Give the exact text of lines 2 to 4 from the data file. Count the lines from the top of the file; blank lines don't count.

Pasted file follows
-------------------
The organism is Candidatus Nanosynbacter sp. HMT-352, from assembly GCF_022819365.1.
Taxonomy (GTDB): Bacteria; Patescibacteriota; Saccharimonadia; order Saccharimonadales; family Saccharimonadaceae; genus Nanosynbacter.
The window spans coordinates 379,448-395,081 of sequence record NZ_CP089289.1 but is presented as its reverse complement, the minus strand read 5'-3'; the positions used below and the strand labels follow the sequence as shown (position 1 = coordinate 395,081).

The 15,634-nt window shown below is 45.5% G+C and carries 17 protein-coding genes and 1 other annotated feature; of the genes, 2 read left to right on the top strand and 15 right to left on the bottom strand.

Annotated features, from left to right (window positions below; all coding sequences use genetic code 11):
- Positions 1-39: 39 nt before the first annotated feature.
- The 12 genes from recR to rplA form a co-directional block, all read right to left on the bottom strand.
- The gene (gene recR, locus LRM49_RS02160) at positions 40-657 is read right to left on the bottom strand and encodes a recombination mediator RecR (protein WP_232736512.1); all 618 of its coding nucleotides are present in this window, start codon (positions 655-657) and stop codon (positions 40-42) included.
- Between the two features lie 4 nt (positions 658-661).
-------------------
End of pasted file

Taxonomy (GTDB): Bacteria; Patescibacteriota; Saccharimonadia; order Saccharimonadales; family Saccharimonadaceae; genus Nanosynbacter.
The window spans coordinates 379,448-395,081 of sequence record NZ_CP089289.1 but is presented as its reverse complement, the minus strand read 5'-3'; the positions used below and the strand labels follow the sequence as shown (position 1 = coordinate 395,081).

The 15,634-nt window shown below is 45.5% G+C and carries 17 protein-coding genes and 1 other annotated feature; of the genes, 2 read left to right on the top strand and 15 right to left on the bottom strand.